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The Bulow Ville plantation was founded in the year 1821. However the plantation was destroyed during the Seminole Indian War.

  The Bulow Plantation is located in Flagler Beach, Florida. During the Seminole War many plantations were ruined which included the Bulow Plantation. The Bulow Plantation was established in the year 1820 by Major Charles Wilhelm Bulow. By 1821 the plantation had started and was the largest plantation in East Florida. It was considered one of the finest plantation of the South. The plantation was completely destroyed by Seminole Indians by 1836.

  You can now visit the Bulow Plantation here in Florida and see all the scar battles that took place. There is not much of the plantation left, but what is left shoes the significance of the Bulow Plantation and what took place during the war. However, you can see the machines that were used on the plantation for example the sugar cane grinding and bottle kettles as well. While at the Bulow Plantation you can go hiking, fishing, canoeing,kayaking, and also picnicking. 

  The Bulow fortune increased through many generations. Bulow was an American born in Charleston, South Carolina. He was educated in Paris and started his plantation at a very young age. He owned the largest plantation in East Florida. It contained close to six thousand acres. Bulow lived in a two story that was built on his plantation. He had close to 200 slaves working on his plantation. He grew sugarcane, indigo, cotton, and also rice on his plantation. 

  The Bulow Plantation was located on the East side of Florida and was among the early plantations constructed. Many plantations were damaged during the conflicts in the years 1800-1803, then again during the First Seminole War in the year 1818. So since the plantations were destroyed Bulow was ahead of the game whenever he established his plantation in 1820. The plantation ruins is among one of the very interesting sites here in Florida. The plantation has now been a state park for many years.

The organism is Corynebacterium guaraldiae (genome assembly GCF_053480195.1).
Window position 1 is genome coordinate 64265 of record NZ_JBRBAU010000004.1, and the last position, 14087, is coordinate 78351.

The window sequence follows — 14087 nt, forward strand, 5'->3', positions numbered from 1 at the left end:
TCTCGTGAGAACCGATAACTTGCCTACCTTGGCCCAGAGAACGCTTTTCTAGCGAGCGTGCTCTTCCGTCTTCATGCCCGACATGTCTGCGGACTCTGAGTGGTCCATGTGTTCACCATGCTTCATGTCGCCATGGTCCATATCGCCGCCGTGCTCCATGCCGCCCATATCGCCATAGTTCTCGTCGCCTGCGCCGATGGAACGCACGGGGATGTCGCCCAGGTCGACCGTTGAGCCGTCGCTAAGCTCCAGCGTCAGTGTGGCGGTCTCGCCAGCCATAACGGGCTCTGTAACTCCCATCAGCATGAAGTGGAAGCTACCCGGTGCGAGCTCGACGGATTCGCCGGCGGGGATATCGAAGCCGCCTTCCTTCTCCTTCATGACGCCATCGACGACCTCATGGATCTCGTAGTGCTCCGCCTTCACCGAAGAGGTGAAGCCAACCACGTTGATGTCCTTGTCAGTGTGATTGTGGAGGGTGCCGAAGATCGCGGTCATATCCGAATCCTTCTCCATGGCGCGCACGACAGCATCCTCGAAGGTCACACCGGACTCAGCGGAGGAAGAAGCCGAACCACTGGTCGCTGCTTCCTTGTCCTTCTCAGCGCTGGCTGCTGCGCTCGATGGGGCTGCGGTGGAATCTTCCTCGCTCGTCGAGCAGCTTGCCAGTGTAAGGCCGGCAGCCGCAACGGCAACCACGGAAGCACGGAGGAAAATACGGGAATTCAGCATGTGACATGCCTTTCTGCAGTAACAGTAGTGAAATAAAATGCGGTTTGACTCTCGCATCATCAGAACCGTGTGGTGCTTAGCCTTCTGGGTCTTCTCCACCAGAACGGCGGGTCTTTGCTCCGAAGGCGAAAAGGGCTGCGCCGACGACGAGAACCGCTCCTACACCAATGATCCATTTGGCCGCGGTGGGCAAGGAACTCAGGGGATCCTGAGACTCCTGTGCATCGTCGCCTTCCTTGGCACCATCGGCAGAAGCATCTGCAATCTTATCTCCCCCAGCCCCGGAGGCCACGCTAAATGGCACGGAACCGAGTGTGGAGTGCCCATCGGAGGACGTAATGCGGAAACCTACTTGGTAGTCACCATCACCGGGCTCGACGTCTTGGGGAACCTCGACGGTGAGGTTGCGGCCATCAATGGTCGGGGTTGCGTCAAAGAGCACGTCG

The Bulow Plantation has their own website where you are able to see pictures of what now is a state park. You can also visit the plantation and see the ruins that are there and what happened throughout the years. The Second Seminole War lasted seven years and destroyed many places. During this war the Indians were very hostile with the Seminoles. This was the most expensive of the wars the United States fought with Native Americans. Thousands of Seminoles were dead and 20 million dollars was gone. Indians were forced to move west of the Mississippi River. You can see the damage caused by the Second Seminole War there at the plantations. It is actually quite incredible to see what happened and how many things were left destroyed. 

  The machines that are still there have been there for a while. They actually used those same machines on the plantation every day. It is pretty cool to see those massive machines and hear about why and how they were used. 

  Many schools go on trips to this historical site and see what is actually there. Seeing the Bulow Plantation could actually be a very great learning process. You could get a lot out of it. In the Bulow Plantation Ruins you can actually eat on a picnic, see the machines that were once used there, go on nature walks and take a look around you never what you might find there so be careful, see the sugar mill Ruins and learn about how much work was done there everyday. This plantation is actually quite big and you never know what you may learn there. 

  You may visit the Bulow Plantation Ruins at the address of 3501 Old Kings Road Flagler Beach, Florida 32136. Enjoy all the ruins of the sugar mill with nice walks throughout the nature around and soak up all the history you can. 

Landers, Jane G. Colonial Plantations and Economy in Florida. Florida. 2000.

Wright, C E. "HISTORY SUPPLEMENTS SUN AND SEA IN FLORIDA." ProQuest Historical Newspapers: The New York Times, RESORTS TRAVEL sec.

W, C E. "RELICS OF OLD SUGAR MILLS IN FLORIDA." ProQuest Historical Newspapers: The New York Times, resorts travel sec.

Wright, C E. "A TASTE OF THE SWEET LIFE IN FLORIDA RUINS." ProQuest Historical Newspapers: The New York Times, resorts travel sec.

Wright, C E. "The Quest for Florida's Lost Plantations." ProQuest Historical Newspapers: The New York Times(Daytona Beach), Travel And Resorts sec.